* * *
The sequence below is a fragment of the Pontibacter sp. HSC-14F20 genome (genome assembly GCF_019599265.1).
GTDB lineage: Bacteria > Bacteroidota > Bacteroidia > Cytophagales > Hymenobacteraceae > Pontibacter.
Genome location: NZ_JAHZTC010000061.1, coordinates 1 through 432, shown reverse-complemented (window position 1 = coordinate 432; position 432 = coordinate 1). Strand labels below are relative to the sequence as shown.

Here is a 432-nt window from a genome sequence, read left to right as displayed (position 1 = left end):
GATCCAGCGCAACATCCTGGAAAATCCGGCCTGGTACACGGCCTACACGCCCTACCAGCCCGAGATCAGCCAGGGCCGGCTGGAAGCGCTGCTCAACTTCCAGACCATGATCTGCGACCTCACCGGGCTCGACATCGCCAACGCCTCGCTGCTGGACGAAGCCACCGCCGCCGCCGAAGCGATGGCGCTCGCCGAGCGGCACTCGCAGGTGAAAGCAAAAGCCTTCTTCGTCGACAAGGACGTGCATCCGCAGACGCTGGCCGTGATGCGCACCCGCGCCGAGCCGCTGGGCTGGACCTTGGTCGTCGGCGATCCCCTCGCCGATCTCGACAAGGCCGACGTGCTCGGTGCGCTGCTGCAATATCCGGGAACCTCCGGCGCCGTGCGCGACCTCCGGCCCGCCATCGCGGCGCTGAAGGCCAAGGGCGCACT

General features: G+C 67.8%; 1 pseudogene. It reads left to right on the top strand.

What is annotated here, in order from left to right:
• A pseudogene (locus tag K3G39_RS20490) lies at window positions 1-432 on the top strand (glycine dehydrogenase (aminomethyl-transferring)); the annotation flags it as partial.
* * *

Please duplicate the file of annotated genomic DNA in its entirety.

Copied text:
The sequence below is a fragment of the Pontibacter sp. HSC-14F20 genome (genome assembly GCF_019599265.1).
GTDB lineage: Bacteria > Bacteroidota > Bacteroidia > Cytophagales > Hymenobacteraceae > Pontibacter.
Genome location: NZ_JAHZTC010000061.1, coordinates 1 through 432, shown reverse-complemented (window position 1 = coordinate 432; position 432 = coordinate 1). Strand labels below are relative to the sequence as shown.

Here is a 432-nt window from a genome sequence, read left to right as displayed (position 1 = left end):
GATCCAGCGCAACATCCTGGAAAATCCGGCCTGGTACACGGCCTACACGCCCTACCAGCCCGAGATCAGCCAGGGCCGGCTGGAAGCGCTGCTCAACTTCCAGACCATGATCTGCGACCTCACCGGGCTCGACATCGCCAACGCCTCGCTGCTGGACGAAGCCACCGCCGCCGCCGAAGCGATGGCGCTCGCCGAGCGGCACTCGCAGGTGAAAGCAAAAGCCTTCTTCGTCGACAAGGACGTGCATCCGCAGACGCTGGCCGTGATGCGCACCCGCGCCGAGCCGCTGGGCTGGACCTTGGTCGTCGGCGATCCCCTCGCCGATCTCGACAAGGCCGACGTGCTCGGTGCGCTGCTGCAATATCCGGGAACCTCCGGCGCCGTGCGCGACCTCCGGCCCGCCATCGCGGCGCTGAAGGCCAAGGGCGCACT

General features: G+C 67.8%; 1 pseudogene. It reads left to right on the top strand.

What is annotated here, in order from left to right:
• A pseudogene (locus tag K3G39_RS20490) lies at window positions 1-432 on the top strand (glycine dehydrogenase (aminomethyl-transferring)); the annotation flags it as partial.